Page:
Toyota pushed Chrysler into third place in the US car sales league last month as demand for Detroit's gas-guzzling monsters slumped in the teeth of price rises that have seen petrol hit $3 a gallon.
All three big domestic manufacturers lost ground in an American market 4.2 per cent adrift in April.
Chrysler, the US unit of Germany's DaimlerChrysler group which also includes Mercedes-Benz and Maybach, suffered an eight per cent fall while General Motors was down 11 per cent and Ford by seven per cent.
Toyota, in contrast, gained 4.5 per cent to win a 15 per cent share of the market, behind GM's 23 per cent and Ford's 17 per cent but ahead of Chrysler's 13 per cent.
Sales of trucks and truck-based sport utility vehicles (SUVs), Detroit's big money earners, have plunged in recent months as Americans come to terms with a virtual doubling of petrol prices.
The Big Three are doing better with their more fuelefficient new generation saloon cars but are seeing Asian manufacturers such as Toyota and Honda bite ever deeper into a market they once dominated.
Detroit's slower sales immediately sparked a fresh round of consumer incentives such as interest-free financing offers yesterday.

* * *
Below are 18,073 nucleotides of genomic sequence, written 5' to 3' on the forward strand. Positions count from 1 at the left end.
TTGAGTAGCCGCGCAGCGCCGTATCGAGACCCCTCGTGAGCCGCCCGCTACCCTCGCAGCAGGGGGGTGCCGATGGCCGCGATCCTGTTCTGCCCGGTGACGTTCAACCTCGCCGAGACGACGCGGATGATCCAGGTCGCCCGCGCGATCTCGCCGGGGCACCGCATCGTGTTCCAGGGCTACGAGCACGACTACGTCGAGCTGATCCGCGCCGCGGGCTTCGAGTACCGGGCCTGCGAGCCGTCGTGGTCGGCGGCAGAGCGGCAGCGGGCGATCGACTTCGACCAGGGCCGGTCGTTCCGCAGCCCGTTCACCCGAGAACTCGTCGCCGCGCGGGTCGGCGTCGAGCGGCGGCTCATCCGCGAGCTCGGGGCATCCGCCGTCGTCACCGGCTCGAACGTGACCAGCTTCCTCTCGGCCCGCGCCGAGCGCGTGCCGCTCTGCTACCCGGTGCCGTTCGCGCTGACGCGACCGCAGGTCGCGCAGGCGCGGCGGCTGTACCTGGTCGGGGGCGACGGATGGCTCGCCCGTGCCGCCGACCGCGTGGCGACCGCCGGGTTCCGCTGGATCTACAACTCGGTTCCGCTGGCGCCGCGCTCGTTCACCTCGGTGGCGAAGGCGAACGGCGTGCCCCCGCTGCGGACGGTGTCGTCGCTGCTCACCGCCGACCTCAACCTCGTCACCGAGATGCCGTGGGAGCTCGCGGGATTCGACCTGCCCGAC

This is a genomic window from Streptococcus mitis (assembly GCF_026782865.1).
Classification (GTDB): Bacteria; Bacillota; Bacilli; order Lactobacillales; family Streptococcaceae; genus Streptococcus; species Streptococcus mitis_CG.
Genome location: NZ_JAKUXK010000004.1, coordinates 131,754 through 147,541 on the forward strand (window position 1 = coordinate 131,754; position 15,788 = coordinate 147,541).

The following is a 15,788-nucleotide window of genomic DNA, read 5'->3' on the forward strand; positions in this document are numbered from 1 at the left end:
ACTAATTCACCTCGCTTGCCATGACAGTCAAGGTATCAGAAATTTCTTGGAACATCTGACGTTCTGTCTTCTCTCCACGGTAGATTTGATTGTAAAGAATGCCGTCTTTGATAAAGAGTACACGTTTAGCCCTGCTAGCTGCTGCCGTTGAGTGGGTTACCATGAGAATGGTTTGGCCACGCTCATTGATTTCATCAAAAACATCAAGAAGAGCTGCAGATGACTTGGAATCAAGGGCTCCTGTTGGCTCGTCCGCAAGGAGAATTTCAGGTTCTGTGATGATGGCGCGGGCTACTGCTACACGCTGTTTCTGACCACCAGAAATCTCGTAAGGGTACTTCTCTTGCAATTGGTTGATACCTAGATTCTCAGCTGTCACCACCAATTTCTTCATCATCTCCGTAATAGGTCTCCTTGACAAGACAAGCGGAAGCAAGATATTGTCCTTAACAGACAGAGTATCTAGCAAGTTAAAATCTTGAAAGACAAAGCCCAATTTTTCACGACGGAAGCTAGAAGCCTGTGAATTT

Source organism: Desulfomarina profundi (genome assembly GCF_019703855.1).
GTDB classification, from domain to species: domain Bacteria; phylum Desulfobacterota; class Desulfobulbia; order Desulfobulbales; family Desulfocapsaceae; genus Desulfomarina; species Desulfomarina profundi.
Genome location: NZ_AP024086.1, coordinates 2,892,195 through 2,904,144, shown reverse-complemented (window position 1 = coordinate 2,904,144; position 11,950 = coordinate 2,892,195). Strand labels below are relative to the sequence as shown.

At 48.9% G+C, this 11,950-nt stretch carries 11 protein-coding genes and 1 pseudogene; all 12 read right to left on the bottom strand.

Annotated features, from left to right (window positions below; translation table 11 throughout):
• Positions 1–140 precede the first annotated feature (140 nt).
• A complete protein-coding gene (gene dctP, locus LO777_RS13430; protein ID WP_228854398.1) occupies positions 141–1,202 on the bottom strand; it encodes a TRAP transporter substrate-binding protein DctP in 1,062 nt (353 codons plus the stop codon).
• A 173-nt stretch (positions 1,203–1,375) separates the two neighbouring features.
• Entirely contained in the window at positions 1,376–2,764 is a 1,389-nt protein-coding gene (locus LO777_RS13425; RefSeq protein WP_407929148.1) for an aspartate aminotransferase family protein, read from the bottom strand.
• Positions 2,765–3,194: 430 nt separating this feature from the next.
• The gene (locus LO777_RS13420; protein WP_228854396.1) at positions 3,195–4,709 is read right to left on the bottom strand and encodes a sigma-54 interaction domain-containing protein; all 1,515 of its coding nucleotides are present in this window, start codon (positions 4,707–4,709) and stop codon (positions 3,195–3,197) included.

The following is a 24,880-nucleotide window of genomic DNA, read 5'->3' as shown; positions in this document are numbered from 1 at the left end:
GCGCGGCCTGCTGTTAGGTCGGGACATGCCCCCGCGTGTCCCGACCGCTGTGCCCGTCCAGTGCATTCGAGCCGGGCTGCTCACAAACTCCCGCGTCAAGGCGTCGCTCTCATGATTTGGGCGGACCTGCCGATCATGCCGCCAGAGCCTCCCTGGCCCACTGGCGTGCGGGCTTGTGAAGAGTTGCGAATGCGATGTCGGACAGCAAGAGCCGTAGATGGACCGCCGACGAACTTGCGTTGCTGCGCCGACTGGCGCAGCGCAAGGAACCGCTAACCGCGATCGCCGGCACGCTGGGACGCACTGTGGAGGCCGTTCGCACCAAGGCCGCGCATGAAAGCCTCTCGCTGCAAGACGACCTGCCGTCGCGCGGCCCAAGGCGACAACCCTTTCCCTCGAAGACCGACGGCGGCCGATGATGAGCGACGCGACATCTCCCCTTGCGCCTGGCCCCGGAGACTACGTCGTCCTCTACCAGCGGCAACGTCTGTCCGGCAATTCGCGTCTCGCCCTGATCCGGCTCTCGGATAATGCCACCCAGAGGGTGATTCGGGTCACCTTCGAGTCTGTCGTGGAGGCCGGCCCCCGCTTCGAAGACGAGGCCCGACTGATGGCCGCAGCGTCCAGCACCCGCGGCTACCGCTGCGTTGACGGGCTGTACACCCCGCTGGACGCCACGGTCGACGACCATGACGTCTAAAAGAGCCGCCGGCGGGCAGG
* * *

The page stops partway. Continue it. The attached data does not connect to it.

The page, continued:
Last month's figures yielded adjusted annualised sales of 16.7 million units compared with 17.2 million this time last year.
Chrysler, which has out-spent its competitors on incentives and discounts this year, announced zero-per cent financing for a range of models, including its aging Dodge Ram truck line.
Ford is also offering interest-free loans for a period of five years on some of its SUVs, including the Explorer and Mountaineer, and some analysts said it would have to step up incentives on its pickup trucks as well.
Toyota posted record sales in April led by demand for its redesigned Camry and a strong showing by its Yaris small car.
"The market for lower-priced, higher-mileage vehicles is showing strength, as are hybrids," Toyota Motor Sales president Jim Press said.
"Record oil prices have a way of reminding us of how close to the cliff we're living."
Jesse Toprak, an analyst at Edmunds.com., said: "I think the moral of the month was that the more gas-efficient models did well."
GM left its overall production forecast unchanged at 1.2 million units for the second quarter.
"We do need to see sales - and we expect to see sales strengthen as we get into May and June," GM sales analyst Paul Ballew said.
Sales of Ford's best-selling F-Series pickups fell by nearly ten per cent. Ford sales analyst George Pipas said higher petrol prices might have caused potential truck buyers to defer purchases.
But he also said the market for large SUVs appeared to be shrinking more rapidly than the company had anticipated and was on track for a double-digit percentage decline in 2006.
Meanwhile yesterday, it was claimed in Tokyo that Toyota's global sales will hit 10.3 million by 2010 - three million more than last year.